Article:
It's right there, look... In the dictionary! The meaning of life! -I know, you probably don't believe me, it sounds so simple, but look! Wait, you're on the internet... It's even easier, pull up (great site) and look for yourself.

Not enough? Okay, I'll break it down for you. The simple answer is this -life is a biological process. That's it. For humans it's a beating heart, the process of breathing... That's all life is. Simple? Boring? It's supposed to be!

Life is the base. The rest is up to you!

Friday, August 06, 2004

Protecting the institution of marriage

Proponents of a CONSTITUTIONAL AMENDMENT (!?!) banning same-sex marriage say they are doing so in order to "protect the institution of marriage". My reaction to this statement shouldn't be unique. Anyone who gives this issue any thought at all should have the same basic question as I do. ..

Protect marriage against what?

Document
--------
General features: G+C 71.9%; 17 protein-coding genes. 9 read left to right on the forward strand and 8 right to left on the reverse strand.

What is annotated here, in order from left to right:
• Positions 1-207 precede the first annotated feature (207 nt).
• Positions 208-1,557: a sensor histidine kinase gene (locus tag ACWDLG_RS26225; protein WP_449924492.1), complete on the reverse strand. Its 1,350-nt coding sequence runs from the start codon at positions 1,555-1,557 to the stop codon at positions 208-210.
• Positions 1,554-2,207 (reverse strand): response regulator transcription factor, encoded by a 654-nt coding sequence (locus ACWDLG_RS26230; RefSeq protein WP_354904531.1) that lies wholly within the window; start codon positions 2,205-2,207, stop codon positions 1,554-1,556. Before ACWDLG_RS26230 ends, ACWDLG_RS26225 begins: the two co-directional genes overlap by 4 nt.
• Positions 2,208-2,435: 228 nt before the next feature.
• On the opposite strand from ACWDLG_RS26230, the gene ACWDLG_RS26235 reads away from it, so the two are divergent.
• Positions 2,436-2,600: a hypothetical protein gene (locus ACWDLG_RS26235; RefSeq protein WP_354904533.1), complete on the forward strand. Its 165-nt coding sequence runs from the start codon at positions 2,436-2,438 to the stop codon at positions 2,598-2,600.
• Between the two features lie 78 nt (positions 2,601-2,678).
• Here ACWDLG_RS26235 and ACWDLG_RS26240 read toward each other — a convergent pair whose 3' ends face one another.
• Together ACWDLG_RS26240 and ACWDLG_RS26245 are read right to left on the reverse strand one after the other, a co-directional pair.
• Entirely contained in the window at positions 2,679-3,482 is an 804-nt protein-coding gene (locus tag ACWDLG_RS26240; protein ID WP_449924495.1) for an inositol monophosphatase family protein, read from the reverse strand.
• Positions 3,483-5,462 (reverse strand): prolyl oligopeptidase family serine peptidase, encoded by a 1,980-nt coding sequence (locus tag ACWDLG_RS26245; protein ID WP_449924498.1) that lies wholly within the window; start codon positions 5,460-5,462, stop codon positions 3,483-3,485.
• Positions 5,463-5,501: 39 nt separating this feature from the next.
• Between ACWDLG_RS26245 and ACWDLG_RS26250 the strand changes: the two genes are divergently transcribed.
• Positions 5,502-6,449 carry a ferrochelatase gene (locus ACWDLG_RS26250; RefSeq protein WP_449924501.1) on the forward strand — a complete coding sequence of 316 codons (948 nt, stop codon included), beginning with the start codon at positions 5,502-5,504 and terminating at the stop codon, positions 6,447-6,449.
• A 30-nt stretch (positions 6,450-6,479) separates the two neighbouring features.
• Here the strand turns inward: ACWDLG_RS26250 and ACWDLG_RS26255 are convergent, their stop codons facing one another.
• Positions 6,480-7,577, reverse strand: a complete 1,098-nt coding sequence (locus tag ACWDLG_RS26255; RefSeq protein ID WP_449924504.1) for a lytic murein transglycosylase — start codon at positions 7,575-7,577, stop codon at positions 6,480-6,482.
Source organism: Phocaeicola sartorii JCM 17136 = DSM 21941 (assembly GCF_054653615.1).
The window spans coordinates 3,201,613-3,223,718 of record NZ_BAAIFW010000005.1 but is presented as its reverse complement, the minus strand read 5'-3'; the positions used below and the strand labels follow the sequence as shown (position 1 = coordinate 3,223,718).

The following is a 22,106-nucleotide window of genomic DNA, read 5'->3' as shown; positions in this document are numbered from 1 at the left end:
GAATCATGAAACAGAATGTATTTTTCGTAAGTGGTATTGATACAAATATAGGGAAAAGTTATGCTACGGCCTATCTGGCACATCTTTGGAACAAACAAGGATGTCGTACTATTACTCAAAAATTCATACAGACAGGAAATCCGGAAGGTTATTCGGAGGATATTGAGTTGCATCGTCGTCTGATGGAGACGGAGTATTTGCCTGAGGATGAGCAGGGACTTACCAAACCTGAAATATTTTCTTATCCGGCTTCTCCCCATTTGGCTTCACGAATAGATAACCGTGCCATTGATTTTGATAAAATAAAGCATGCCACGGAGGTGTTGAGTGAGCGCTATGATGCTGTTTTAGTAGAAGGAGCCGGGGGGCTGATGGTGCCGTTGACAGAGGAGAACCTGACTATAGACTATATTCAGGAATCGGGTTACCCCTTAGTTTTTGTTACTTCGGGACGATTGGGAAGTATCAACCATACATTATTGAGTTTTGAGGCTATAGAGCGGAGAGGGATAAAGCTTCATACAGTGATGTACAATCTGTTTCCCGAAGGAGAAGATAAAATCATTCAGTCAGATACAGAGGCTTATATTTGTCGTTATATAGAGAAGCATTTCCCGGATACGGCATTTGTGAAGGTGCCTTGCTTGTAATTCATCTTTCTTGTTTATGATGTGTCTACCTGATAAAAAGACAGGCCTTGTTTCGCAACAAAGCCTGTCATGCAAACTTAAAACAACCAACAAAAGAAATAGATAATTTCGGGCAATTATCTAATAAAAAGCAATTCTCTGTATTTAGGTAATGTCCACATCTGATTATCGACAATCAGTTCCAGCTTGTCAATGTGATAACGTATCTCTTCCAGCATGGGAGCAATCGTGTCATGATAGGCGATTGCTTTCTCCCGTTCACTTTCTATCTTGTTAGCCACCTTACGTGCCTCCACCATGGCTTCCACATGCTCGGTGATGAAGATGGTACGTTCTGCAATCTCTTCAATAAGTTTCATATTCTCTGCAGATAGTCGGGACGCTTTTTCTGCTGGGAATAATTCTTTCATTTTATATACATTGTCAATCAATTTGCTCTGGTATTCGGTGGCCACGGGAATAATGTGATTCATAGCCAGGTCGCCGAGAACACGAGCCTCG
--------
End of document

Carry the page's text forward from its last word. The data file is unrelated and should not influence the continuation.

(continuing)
• It's estimated that 4 million woman are abused by their husbands or live-in boyfriends each year. -Violence by Intimates: Analysis of Data on Crimes by Current or Former Spouses, Boyfriends, and Girlfriends, U.S. Department of Justice, March, 1998
  • 1/3 of woman will be abused by their husbands or boyfirend at some point in their life. –Commonwealth Fund survey, 1998
  • Where there is domestic violence and children in the home, the children are also abused in 30% to 60% of the cases. – "The overlap between child maltreatment and woman battering." J.L. Edleson, Violence Against Women, February, 1999
  • <>In 1996, among all female murder victims in the U.S., 30% were slain by their husbands or boyfriends. – Uniform Crime Reports of the U.S. 1996, Federal Bureau of Investigation, 1996